I don’t think Schraft’s come after us for this when our HMO realizes its mistake, can they? We were totally up front with them about this.

Score one for the little guy. (Not that J’s little, or anything.)

Thursday, March 19, 2009

The Deer Ate My Crocus!

Not a metaphor. Last night, as I pulled into my driveway, I was struck by my favorite sight of the spring: the berm in front of my house covered with giant crocus (crocuses? croci?). Mostly purple and white, with a smattering of yellow, the bold colors—surrounded by the brilliant green of new growth on top of the dark mulch I laid last fall—seemed to glow in the gold, early-evening sunlight (god, I love daylight savings time).

This morning, the purple and white and yellow were gone, vanished. Standing on my porch, I thought the blooms had just closed up for the night, but it seemed too drastic a change from the evening before. When I got closer the truth became clear—some son-of-a-bitch, rat-bastard, greedy-ass deer ate my flowers! My first flowers of spring! The flowers that made me so happy last night are gone.

Again, not a metaphor. No greedy monster came in the night and ate my chances at being a mom. And it could be worse. A few years ago the deer came by and ate every bud off of my prize daylilies—on the same berm—killing my chances of getting any blooms that entire late summer and fall. The crocus would have been fading out in a couple of weeks anyway.

But it doesn’t have to be a metaphor to piss me off. It’s been a long, dark, cold, hard, painful winter for me. The coming of spring has been keeping me sane the past few weeks. And for me, spring is all about the bulbs blooming. Now the berm isn’t going to really be pretty until May (my giant daffodils have always been a disappointment), when my tulips bloom (provided, of course, that the deer don’t get to them). And yes, I will be spraying tonight. Fucking deer. They even nibbled on my new daylily foliage just breaking through. Must have been a tough winter for them, too, but I refuse to feel sorry for them.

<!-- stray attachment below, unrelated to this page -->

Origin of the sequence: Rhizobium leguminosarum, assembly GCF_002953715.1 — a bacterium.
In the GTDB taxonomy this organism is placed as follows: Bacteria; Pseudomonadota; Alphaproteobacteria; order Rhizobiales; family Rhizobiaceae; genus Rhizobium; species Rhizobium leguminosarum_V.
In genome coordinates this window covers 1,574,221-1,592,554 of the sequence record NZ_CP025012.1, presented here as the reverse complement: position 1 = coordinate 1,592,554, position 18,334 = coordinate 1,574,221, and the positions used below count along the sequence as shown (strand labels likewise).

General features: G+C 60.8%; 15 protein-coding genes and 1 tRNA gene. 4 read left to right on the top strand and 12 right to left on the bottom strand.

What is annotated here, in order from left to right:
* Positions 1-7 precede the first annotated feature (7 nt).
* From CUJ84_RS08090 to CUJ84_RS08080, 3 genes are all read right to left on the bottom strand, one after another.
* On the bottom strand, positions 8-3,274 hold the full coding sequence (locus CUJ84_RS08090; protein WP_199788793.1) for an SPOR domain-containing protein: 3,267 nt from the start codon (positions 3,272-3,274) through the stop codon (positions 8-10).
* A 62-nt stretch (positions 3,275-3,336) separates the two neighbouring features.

Oh, oh, of course it’s a metaphor! (You had to know I’d get there eventually.) Because what I was really looking forward to this spring, what I’ve been waiting for since last August, was finally moving on with IVF, and getting an answer once and for all about whether I am going to bear a child. And that hope has been snatched away, pushed back into later in the year, as we battle the insurance company for coverage for super-expensive hormone treatment for J.

Or maybe it isn’t a metaphor, but just a piling on of disappointment and delay. At the end of last year, whenever I looked forward toward March, there were two bright spots on the horizon: finishing my chiropractic treatment in time for spring gardening, and starting IVF again. By the end of January, I knew that the chiropractic treatment was going to take much longer (and that any gardening would have to take place in the heat, humidity, and mosquito-terror of summer in the swamp), but I still thought we would soon be starting IVF. When we saw the doc in mid-February and learned that J’s sperm count had dropped to zero, and that it would be months before we even knew whether we could use his sperm, the only thing I had left to look forward to was my spring flowers. And now they, too, have been gobbled up.

Fucking deer. Assholes.